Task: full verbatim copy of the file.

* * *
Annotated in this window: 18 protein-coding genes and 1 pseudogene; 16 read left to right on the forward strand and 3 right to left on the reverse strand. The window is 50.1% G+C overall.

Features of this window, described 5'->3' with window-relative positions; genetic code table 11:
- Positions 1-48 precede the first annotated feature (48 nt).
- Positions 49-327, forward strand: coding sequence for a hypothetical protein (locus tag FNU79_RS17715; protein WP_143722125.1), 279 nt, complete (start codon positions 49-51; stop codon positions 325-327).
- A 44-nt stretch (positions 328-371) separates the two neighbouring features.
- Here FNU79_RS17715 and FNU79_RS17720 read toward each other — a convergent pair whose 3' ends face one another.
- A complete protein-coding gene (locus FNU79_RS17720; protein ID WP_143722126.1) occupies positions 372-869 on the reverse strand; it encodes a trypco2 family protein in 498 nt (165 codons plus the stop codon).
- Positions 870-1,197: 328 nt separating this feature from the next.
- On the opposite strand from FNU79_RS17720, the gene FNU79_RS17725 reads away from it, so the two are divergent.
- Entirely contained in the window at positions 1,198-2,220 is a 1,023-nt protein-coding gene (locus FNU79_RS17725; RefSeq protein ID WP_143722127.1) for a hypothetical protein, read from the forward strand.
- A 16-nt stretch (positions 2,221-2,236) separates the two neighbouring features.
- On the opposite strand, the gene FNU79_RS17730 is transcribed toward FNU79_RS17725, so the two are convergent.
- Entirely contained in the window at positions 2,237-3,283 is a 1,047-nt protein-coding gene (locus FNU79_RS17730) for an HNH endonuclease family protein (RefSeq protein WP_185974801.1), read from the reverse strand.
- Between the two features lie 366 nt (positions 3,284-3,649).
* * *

Annotated in this window: 18 protein-coding genes and 1 pseudogene; 16 read left to right on the forward strand and 3 right to left on the reverse strand. The window is 50.1% G+C overall.

Features of this window, described 5'->3' with window-relative positions; genetic code table 11:
- Positions 1-48 precede the first annotated feature (48 nt).
- Positions 49-327, forward strand: coding sequence for a hypothetical protein (locus tag FNU79_RS17715; protein WP_143722125.1), 279 nt, complete (start codon positions 49-51; stop codon positions 325-327).
- A 44-nt stretch (positions 328-371) separates the two neighbouring features.
- Here FNU79_RS17715 and FNU79_RS17720 read toward each other — a convergent pair whose 3' ends face one another.
- A complete protein-coding gene (locus FNU79_RS17720; protein ID WP_143722126.1) occupies positions 372-869 on the reverse strand; it encodes a trypco2 family protein in 498 nt (165 codons plus the stop codon).
- Positions 870-1,197: 328 nt separating this feature from the next.
- On the opposite strand from FNU79_RS17720, the gene FNU79_RS17725 reads away from it, so the two are divergent.
- Entirely contained in the window at positions 1,198-2,220 is a 1,023-nt protein-coding gene (locus FNU79_RS17725; RefSeq protein ID WP_143722127.1) for a hypothetical protein, read from the forward strand.
- A 16-nt stretch (positions 2,221-2,236) separates the two neighbouring features.
- On the opposite strand, the gene FNU79_RS17730 is transcribed toward FNU79_RS17725, so the two are convergent.
- Entirely contained in the window at positions 2,237-3,283 is a 1,047-nt protein-coding gene (locus FNU79_RS17730) for an HNH endonuclease family protein (RefSeq protein WP_185974801.1), read from the reverse strand.
- Between the two features lie 366 nt (positions 3,284-3,649).